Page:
A Psalm of Praise (Psalm 8)


Well, given that it’s Labour Day weekend, and that school starts in a couple of days, I thought it might be fun to start with a quiz this morning. So here it is. It’s a multiple choice question with only two options.

The question: What is worship?

A) Songs that we sing (sometimes badly) in church before the pastor gets up to preach
B) Something so powerful that, even when done by infants, is used by God to slay his foes

Which one is it? If I was honest, I’d have to say that I normally think of worship in terms of A. Worship, we think, is something we do on Sunday mornings after the announcements and before the sermon. We have worship teams and a worship budget. We’ve had worship pastors. Some weeks it goes well, other weeks we sit too close to someone who doesn’t know how to sing, and we make a note to ourselves to sit somewhere different the next week. For many of us, worship consists of singing songs to praise God before the pastor speaks.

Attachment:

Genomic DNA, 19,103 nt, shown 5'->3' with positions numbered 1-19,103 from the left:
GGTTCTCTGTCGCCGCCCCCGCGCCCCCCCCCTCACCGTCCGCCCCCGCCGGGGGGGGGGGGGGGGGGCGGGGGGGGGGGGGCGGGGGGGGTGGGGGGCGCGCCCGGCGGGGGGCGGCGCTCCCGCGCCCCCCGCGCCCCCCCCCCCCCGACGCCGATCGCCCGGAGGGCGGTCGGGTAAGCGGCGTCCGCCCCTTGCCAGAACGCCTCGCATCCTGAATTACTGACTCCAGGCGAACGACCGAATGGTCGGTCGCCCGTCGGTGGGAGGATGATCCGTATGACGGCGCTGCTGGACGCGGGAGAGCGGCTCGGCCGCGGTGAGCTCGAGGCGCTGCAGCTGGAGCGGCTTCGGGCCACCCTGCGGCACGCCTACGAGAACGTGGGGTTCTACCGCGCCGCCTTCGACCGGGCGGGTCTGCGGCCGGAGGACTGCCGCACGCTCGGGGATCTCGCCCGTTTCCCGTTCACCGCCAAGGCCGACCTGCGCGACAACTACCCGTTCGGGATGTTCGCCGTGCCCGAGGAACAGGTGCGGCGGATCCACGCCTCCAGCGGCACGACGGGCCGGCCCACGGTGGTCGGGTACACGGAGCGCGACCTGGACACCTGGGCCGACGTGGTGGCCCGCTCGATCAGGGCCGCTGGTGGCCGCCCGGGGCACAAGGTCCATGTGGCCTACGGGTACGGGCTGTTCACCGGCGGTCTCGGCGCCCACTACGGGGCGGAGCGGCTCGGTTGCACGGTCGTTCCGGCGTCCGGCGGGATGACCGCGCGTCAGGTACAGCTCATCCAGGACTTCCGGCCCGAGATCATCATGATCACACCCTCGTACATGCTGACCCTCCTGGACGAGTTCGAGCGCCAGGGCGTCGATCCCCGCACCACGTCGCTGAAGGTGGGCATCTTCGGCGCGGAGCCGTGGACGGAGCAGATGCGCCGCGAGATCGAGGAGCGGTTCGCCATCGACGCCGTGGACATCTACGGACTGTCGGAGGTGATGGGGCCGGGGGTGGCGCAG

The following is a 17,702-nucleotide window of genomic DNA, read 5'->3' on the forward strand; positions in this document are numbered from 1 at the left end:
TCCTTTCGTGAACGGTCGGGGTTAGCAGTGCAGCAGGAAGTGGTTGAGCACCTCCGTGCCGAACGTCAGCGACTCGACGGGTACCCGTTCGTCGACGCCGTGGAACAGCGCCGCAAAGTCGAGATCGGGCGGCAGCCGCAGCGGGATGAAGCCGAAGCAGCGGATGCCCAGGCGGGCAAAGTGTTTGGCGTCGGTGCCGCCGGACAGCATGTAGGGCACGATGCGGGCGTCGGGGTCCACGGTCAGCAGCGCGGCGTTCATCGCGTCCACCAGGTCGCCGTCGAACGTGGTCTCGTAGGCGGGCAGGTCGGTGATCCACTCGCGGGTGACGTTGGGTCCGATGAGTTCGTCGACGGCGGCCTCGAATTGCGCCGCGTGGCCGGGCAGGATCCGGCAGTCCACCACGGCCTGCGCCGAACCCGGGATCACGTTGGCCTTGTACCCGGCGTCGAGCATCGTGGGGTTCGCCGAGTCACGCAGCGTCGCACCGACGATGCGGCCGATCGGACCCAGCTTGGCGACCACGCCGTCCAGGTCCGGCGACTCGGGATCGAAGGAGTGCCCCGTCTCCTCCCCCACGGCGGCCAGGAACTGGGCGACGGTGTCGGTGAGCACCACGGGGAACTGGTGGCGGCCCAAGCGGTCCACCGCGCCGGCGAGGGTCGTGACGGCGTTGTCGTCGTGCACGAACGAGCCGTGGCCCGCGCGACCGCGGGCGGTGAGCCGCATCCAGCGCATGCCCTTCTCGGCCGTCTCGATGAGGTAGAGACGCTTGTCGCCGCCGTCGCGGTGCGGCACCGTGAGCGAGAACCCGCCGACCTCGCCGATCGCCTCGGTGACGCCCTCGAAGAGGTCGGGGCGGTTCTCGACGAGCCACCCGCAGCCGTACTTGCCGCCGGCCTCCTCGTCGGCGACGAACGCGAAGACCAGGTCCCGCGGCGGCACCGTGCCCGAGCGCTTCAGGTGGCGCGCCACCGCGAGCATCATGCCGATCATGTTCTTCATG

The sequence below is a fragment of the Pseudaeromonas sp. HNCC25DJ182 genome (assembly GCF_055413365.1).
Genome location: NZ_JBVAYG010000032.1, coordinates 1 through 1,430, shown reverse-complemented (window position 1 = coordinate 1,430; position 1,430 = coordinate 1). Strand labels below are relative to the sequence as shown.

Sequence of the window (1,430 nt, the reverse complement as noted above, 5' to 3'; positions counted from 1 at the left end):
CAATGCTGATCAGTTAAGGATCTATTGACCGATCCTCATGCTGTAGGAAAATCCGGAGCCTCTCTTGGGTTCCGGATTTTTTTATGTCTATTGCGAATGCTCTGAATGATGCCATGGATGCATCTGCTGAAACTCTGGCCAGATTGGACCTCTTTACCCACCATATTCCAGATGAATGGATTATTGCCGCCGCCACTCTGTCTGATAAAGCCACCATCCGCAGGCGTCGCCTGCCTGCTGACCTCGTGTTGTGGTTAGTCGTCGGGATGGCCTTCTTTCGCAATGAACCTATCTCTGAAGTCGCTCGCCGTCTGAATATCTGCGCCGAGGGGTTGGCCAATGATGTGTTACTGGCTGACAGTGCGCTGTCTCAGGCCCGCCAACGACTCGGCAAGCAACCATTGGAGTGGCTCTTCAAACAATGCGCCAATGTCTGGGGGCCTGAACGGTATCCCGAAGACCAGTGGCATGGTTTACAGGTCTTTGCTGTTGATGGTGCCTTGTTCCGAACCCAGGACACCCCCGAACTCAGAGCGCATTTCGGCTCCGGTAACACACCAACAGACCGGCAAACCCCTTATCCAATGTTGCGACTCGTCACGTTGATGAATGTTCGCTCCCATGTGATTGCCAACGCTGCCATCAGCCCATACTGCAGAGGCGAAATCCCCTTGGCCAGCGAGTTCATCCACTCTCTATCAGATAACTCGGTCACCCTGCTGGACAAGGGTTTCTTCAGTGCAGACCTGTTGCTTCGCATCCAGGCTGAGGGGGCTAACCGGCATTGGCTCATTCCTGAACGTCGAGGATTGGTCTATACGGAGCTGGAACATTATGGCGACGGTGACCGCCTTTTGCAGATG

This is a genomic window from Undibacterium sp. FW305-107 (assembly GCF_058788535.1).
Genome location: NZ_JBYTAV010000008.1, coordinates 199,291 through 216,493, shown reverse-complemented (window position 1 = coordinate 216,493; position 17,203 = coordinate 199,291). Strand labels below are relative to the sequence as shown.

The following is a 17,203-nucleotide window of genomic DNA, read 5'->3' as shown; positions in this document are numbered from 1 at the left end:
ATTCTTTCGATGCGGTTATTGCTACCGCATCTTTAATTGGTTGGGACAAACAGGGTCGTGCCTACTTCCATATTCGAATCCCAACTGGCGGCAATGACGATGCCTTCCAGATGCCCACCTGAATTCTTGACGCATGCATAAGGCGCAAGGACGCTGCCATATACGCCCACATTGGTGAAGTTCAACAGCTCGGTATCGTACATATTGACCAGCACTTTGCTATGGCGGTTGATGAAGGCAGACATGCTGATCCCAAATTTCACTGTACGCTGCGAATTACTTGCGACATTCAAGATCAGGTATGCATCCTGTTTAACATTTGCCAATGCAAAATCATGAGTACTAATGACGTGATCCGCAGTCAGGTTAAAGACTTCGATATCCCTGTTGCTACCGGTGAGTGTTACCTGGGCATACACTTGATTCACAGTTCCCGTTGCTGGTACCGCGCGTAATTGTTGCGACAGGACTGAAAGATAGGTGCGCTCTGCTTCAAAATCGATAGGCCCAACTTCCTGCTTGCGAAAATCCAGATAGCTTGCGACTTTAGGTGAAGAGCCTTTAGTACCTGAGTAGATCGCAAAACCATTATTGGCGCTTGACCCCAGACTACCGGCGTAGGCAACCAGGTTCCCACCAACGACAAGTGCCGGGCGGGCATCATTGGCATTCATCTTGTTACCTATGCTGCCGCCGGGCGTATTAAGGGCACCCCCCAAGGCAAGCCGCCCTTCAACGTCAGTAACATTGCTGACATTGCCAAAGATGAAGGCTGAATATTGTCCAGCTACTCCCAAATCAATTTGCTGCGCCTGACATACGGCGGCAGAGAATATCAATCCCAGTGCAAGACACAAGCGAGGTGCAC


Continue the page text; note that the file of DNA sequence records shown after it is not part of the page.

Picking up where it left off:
Until I put up the choices, none of us would have said B. If I asked you coming in what worship is, I bet none of you would have said that worship is so powerful that even when done by the person who has the least competent worshiper packs a punch that’s big enough for God to use against his enemies. But that’s what this psalm says. Read verse 2:

Out of the mouth of babies and infants,
you have established strength because of your foes,
to still the enemy and the avenger.

What does that mean? “Out of the mouth of babies and infants…” Here the psalmist is talking about the age of children when they’re helpless and completely dependent on adults. I don’t know if you’ve ever tried to sing with kids that age. It sounds fun until you do it. It reminds me of what one author said about primary school concerts, thinking of his music teacher: